There is a variety of types of waste, including household waste and biomedical waste. Each type of waste requires proper disposal. With improper disposal of any form of waste comes increased chances of pollution to the environment and food sources and increased risk of exposure to disease.
While all waste that is improperly disposed of carries a risk of spreading disease, some waste has been identified as having a higher risk of spreading disease than others. At the top of the list is medical waste and bio-waste. This includes any waste that has been used in a medical procedure. The general criterion of classification of these categories is simply whether the waste has biological material on it. Typically this might be blood or internal tissue. The quantity of biological material is also a factor. It is important to consider that even a bandage that has been used on an individual infected with specific diseases may require disposal very similar to hospital medical waste. Some household waste may present increased risk of spreading disease. Among these wastes are deposits of mold that are removed from the house. If you have any doubts, check with authorities before disposing of the waste in question.
The What and How of Spreading Disease
There are multiple ways that improper disposal can result in the spread of disease. The first of these is by introducing pathogens into the environment. This is when bacteria or viruses are transported in the waste and introduced to new areas. There is a chance that perhaps a human may be exposed to the waste. More likely, though, is that another animal, such as:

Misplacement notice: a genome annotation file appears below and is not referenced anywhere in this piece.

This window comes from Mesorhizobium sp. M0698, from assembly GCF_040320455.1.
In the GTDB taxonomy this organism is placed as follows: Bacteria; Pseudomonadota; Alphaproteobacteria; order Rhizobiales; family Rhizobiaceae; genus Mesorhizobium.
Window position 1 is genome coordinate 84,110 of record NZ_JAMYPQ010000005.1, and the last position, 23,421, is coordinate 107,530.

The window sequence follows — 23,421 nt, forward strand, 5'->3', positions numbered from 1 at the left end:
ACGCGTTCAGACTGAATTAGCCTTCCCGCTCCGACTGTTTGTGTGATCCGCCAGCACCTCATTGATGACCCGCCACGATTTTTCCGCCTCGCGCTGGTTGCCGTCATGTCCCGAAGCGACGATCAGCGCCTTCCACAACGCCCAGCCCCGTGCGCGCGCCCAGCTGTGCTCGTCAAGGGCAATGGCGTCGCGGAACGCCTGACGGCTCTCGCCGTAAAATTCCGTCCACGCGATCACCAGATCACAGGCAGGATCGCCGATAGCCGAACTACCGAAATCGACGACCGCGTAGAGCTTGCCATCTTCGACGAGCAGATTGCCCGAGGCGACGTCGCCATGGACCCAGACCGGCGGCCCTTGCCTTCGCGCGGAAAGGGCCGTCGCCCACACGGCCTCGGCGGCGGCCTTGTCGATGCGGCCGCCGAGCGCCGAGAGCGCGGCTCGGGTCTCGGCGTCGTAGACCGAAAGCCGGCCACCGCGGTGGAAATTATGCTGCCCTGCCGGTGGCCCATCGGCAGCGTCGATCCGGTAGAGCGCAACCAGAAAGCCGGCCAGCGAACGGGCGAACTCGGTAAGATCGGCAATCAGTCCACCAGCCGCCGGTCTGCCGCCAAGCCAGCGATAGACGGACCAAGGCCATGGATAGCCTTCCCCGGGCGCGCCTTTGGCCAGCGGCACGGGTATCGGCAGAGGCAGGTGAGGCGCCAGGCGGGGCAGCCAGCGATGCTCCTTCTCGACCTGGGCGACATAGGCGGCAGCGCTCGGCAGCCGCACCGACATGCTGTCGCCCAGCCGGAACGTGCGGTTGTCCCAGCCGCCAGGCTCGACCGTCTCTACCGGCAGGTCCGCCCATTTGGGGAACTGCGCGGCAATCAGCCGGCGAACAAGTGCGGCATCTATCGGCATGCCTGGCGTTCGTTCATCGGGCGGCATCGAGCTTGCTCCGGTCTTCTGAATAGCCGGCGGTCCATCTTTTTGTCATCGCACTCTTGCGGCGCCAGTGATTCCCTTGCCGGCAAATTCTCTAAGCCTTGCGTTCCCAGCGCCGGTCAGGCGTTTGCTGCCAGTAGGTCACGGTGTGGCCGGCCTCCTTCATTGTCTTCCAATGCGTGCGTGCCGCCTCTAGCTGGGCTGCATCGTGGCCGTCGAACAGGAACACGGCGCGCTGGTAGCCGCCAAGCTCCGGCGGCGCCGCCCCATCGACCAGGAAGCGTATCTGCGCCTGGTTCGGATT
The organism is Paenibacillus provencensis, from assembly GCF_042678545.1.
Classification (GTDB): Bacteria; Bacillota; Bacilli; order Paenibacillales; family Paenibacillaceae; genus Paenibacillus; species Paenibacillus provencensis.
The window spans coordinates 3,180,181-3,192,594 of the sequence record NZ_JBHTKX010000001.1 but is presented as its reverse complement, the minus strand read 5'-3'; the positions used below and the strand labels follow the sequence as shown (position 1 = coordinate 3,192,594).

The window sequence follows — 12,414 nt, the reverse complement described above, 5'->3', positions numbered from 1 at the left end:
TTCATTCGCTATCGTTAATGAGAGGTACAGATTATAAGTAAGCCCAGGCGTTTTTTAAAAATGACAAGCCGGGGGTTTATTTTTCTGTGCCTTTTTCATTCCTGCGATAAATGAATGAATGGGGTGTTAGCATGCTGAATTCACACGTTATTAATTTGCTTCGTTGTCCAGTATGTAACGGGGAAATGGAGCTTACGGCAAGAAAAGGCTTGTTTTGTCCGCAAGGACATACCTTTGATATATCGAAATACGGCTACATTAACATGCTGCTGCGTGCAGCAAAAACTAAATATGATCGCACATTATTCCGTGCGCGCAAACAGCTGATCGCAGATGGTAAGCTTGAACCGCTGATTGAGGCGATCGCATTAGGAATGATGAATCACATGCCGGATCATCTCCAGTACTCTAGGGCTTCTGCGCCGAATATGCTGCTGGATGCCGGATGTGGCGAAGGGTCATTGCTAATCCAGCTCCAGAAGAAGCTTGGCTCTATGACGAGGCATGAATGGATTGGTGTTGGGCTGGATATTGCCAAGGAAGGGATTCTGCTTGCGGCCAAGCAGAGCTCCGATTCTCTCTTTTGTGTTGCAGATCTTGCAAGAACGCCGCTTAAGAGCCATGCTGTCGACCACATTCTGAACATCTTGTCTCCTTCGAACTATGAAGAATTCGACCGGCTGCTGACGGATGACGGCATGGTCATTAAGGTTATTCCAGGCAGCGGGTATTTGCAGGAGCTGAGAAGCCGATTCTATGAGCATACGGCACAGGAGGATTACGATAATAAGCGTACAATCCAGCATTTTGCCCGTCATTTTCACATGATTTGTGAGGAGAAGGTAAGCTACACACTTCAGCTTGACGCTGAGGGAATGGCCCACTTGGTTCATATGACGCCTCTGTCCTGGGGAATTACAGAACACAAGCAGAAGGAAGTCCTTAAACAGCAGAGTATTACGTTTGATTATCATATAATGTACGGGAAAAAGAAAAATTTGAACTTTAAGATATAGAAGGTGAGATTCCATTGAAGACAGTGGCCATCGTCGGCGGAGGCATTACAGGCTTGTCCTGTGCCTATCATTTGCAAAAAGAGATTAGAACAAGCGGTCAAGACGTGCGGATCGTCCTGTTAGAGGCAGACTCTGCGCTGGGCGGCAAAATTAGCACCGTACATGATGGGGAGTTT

- a rat or bird
- may be exposed to the pathogen
- then return to a larger population infected
This can create diseased populations that can spread the disease, possibly to other species. The other way that improper disposal of some wastes can result in the spread of disease is from waste acting as a food source or breeding ground for pathogens that might not have reached such high population otherwise. This creates a very specific risk when the waste is human biological material or other bio-waste. Bacteria and viruses are high-risk causes of disease that are found in some waste. Of particular concern are viruses that cause hepatitis and HIV and bacteria that cause tuberculosis. These are more commonly found in medical environments but may exist in common waste and can grow in bio-waste from any source.
Disposal regulations vary from place to place. Locations that dispose of high-risk waste daily should integrated disposal methods. If any of the products that you have at home have special disposal instructions, be certain to follow them when disposing of the product. Wherever you are, if you have questions, ask someone that is knowledgeable of the details of your situation.
General protection is avoidance. When possible, do not handle or touch waste. If required, be certain to use medical-grade gloves to prevent exposure. Also use adequate equipment to prevent puncture by sharp items that may have been improperly disposed of. Drink water only that is treated for drinking, and never eat from waste deposits.
If you witness improper disposal or see waste that has been improperly disposed of, informing the proper authorities can help to limit environmental pollution and the risk of spreading diseases. Most local governments have departments or personnel trained in these procedures.